The beginning of the end for Jay Cutler in Chicago arrived in the only way it should have, via anonymous source.
ESPN’s Adam Schefter reported Wednesday evening that the Bears were benching Cutler in favor of Jimmy Clausen for Sunday’s game against Detroit. It came 10 days after offensive coordinator Aaron Kromer had outed himself as the source of a national story criticizing Cutler. Phil Emery’s leaky ship is sending up bubbles from the bottom of the sea.
Less than a year after the Bears handed Cutler a seven-year contract with $54 million in guaranteed money, they are now telling the world that not only did their general manager make a huge mistake but that if anyone is in the market for an exasperating, underachieving quarterback to please give them a call. Operators are standing by, all of them McCaskeys.
The Bears might be pulling Cutler for all of his various crimes against football, including his three-interception performance against the Saints on Monday night, but it seems more likely they’re benching him to keep him away from injury. If they want to trade him, they’d like him to be in one piece, even if his game is in pieces.
Why didn’t they yank him during Monday’s game, when he was under constant pressure from the Saints and in danger of getting hurt? Because these are the Bears, and the prudent thing to 99 percent of the population reads like Chinese to them. Remember, this is the organization that not only stood by Cutler during all of his struggles in six seasons in Chicago, it wanted to sell you on the idea he was an exceptional quarterback. Only now are the Bears pulling the trigger on a decision that should have been made at least a year ago – and surely before Emery gave him that gaudy contract.
The Bears are the laughingstock of the NFL, and this move won’t change many minds. What many of us in Chicago have been saying for years about Cutler found its way into ESPN’s coverage Monday night. It was as if analyst Jon Gruden was seeing Cutler for the first time. The bad throws, the bad mechanics, the indifferent looks – we had seen it all before. We’ve lived that nightmare.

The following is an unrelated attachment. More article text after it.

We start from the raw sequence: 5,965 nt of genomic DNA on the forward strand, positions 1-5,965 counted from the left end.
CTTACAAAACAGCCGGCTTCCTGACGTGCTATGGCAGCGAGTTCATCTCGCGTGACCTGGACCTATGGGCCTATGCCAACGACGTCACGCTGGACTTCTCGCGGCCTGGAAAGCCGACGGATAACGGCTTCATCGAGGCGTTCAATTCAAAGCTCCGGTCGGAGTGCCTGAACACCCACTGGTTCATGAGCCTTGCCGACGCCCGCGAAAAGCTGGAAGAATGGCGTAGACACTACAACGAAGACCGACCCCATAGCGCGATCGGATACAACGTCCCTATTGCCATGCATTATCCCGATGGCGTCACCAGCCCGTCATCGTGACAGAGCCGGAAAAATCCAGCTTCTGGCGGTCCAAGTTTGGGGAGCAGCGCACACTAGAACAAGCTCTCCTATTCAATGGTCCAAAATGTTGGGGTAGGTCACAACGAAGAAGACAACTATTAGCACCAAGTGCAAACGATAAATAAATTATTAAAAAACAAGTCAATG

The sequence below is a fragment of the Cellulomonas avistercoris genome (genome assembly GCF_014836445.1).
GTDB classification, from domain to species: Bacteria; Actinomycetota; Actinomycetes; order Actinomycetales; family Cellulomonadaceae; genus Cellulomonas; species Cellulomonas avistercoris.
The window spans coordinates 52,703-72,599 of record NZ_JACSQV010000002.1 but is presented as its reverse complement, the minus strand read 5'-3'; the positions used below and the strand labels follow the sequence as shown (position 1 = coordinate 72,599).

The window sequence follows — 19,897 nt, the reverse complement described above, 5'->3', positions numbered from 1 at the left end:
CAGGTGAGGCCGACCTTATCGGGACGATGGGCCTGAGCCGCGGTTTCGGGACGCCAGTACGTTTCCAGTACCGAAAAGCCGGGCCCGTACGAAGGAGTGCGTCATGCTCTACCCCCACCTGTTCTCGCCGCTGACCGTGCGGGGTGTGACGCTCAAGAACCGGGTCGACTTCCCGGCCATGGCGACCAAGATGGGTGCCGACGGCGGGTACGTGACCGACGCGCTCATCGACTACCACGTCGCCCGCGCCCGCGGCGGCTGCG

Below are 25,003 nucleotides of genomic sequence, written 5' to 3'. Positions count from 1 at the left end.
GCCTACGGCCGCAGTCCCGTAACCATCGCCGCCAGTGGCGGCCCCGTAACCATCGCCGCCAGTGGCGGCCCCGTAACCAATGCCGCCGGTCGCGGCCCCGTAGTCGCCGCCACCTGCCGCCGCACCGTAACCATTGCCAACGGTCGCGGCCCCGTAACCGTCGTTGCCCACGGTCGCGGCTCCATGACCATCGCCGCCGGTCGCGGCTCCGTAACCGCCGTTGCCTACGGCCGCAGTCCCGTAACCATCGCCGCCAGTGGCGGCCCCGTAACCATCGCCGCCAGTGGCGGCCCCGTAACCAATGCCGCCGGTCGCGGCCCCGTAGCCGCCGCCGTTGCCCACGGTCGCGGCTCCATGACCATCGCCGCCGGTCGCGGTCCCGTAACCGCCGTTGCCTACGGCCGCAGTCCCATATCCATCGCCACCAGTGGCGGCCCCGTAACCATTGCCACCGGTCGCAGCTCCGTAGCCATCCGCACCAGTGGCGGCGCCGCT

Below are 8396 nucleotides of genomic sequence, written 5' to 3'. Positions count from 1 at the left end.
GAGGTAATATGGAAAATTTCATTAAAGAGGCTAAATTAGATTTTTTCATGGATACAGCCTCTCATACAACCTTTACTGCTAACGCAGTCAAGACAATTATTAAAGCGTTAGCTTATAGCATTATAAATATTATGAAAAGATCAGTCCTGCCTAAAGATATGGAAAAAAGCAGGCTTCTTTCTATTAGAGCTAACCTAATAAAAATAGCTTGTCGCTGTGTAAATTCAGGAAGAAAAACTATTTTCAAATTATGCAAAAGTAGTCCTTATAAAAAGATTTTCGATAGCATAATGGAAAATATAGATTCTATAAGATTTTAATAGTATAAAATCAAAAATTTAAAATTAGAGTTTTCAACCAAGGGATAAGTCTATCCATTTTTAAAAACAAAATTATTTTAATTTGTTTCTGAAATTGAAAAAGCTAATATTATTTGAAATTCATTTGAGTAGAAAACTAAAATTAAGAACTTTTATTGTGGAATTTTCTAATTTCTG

It’s hard to imagine anyone picking up Cutler’s contract. There will be interested teams, simply because someone else will fall for his arm and his natural talent, but the Bears will have to pay some of the freight. It’s worth it.
But the more pressing issue is the incompetence of Emery, who not only chose to re-sign the quarterback to obscene money but also hired a head coach who can’t coach. The decision to bench Cutler and thus to trade him is an admission of a disaster. The Bears will have salary-cap issues if they do deal him to another team. And if they keep him? More of the same gruel we’ve been served for years. Thanks for everything, Phil.
Each week this season, I thought it couldn’t get any worse for the Bears, and then it did. The Kromer scandal was the low point (to date), pointing to a fractured organization. But the decision to allow him to get up in front of the offense and apologize for talking about a team issue publicly was beyond baffling. That, too, became public, and the mess that had previously been the Bears became a sinkhole. Besides airing Kromer’s anonymous criticism, the NFL Network also reported that the Bears had buyers’ remorse about giving Cutler that huge contract.
Now, the obvious question: If not Cutler in 2015, then whom? The obvious answer: Who cares? There will be lots of people saying that the Bears won’t be able to find a quarterback better than Cutler. Two things: One, he hasn’t won you many games, so how hard can it be to find a suitable replacement? Two, Josh McCown. I mention McCown not as someone to take Cutler’s place, but as proof that other quarterbacks can step in and do well on occasion. McCown did that last season when Cutler was injured. Find a stopgap and draft the quarterback of the future.
But let’s worry about that later. Wednesday was a first step toward making things right. For now, let’s concentrate on what’s important – making sure that Emery is not the man finding Cutler’s replacement. He needs to go. The decision to bench the quarterback might look like the actions of an assertive leader. To me, it looks like another episode of a clown show.